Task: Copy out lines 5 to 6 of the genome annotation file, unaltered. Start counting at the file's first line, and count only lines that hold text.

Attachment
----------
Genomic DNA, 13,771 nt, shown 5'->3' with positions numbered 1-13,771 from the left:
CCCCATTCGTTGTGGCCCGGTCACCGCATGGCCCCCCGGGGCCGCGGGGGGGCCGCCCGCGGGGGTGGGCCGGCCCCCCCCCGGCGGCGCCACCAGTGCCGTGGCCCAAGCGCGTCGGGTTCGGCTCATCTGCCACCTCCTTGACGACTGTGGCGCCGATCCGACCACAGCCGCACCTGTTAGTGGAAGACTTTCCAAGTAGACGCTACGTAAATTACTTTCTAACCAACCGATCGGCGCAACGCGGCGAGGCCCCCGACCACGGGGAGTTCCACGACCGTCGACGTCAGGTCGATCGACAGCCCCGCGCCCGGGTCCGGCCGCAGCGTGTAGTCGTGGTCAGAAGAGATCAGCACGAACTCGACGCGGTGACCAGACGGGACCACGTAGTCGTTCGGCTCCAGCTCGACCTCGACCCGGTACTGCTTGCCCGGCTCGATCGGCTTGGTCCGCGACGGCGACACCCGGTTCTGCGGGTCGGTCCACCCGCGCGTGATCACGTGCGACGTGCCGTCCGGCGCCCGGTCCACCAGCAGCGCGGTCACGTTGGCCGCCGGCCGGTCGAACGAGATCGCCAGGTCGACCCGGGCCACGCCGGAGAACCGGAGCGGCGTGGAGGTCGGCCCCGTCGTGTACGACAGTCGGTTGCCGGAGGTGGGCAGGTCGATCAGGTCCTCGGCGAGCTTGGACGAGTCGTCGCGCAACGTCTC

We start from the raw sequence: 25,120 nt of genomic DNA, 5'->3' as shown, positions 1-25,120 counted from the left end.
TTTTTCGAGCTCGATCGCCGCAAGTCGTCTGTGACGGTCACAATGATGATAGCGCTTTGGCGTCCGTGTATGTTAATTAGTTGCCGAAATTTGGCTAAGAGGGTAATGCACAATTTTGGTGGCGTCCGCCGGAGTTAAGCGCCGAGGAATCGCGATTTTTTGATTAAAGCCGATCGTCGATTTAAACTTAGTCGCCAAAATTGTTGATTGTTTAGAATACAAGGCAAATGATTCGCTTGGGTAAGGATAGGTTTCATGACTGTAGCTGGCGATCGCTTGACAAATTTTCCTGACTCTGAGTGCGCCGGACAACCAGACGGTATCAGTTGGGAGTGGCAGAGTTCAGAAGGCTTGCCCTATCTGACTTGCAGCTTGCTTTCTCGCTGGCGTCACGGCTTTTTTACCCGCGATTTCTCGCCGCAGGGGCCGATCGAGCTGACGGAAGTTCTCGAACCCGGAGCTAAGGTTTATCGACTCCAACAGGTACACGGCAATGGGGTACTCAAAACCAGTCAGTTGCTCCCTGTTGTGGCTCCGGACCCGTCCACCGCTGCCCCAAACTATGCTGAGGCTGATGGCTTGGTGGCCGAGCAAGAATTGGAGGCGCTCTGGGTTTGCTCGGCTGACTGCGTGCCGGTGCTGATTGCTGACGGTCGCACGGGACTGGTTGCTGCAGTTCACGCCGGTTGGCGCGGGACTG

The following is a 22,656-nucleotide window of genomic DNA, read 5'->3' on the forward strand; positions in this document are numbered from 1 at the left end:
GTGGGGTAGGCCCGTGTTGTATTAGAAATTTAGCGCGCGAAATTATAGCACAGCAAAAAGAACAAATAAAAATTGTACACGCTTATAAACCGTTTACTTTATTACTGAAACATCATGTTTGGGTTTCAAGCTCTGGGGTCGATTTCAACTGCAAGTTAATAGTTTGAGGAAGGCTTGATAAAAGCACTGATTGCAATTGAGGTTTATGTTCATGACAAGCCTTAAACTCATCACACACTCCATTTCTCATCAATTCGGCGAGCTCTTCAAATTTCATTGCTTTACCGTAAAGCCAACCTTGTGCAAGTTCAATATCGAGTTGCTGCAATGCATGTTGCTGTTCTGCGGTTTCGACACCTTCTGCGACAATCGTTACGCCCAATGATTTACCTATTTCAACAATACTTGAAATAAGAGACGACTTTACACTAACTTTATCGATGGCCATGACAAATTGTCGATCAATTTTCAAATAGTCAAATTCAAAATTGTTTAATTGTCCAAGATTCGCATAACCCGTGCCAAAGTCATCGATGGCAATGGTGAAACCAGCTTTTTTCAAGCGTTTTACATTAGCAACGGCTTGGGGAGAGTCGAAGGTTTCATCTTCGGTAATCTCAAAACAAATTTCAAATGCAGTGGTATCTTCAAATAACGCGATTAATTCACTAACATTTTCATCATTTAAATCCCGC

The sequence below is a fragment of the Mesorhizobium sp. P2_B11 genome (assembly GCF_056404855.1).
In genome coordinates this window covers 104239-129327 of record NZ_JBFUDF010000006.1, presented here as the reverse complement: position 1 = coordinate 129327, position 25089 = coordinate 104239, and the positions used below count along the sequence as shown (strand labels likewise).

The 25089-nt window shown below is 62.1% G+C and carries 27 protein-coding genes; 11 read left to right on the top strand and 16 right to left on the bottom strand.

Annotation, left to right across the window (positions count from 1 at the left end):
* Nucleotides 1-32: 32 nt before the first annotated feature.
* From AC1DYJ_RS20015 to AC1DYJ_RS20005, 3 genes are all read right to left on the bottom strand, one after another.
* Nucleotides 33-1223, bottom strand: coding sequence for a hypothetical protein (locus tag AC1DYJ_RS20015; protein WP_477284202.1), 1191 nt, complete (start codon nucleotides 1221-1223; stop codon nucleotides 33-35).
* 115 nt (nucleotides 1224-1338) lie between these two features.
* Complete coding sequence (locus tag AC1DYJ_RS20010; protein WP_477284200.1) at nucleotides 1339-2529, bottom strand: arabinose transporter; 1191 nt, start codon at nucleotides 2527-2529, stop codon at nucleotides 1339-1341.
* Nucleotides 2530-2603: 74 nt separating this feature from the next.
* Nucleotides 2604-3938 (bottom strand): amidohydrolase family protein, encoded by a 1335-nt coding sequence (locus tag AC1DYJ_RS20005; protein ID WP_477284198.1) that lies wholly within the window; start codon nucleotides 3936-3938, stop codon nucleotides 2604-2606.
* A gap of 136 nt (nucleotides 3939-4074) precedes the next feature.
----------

The following is a 22,656-nucleotide window of genomic DNA, read 5'->3' on the forward strand; positions in this document are numbered from 1 at the left end:
GTGGGGTAGGCCCGTGTTGTATTAGAAATTTAGCGCGCGAAATTATAGCACAGCAAAAAGAACAAATAAAAATTGTACACGCTTATAAACCGTTTACTTTATTACTGAAACATCATGTTTGGGTTTCAAGCTCTGGGGTCGATTTCAACTGCAAGTTAATAGTTTGAGGAAGGCTTGATAAAAGCACTGATTGCAATTGAGGTTTATGTTCATGACAAGCCTTAAACTCATCACACACTCCATTTCTCATCAATTCGGCGAGCTCTTCAAATTTCATTGCTTTACCGTAAAGCCAACCTTGTGCAAGTTCAATATCGAGTTGCTGCAATGCATGTTGCTGTTCTGCGGTTTCGACACCTTCTGCGACAATCGTTACGCCCAATGATTTACCTATTTCAACAATACTTGAAATAAGAGACGACTTTACACTAACTTTATCGATGGCCATGACAAATTGTCGATCAATTTTCAAATAGTCAAATTCAAAATTGTTTAATTGTCCAAGATTCGCATAACCCGTGCCAAAGTCATCGATGGCAATGGTGAAACCAGCTTTTTTCAAGCGTTTTACATTAGCAACGGCTTGGGGAGAGTCGAAGGTTTCATCTTCGGTAATCTCAAAACAAATTTCAAATGCAGTGGTATCTTCAAATAACGCGATTAATTCACTAACATTTTCATCATTTAAATCCCGC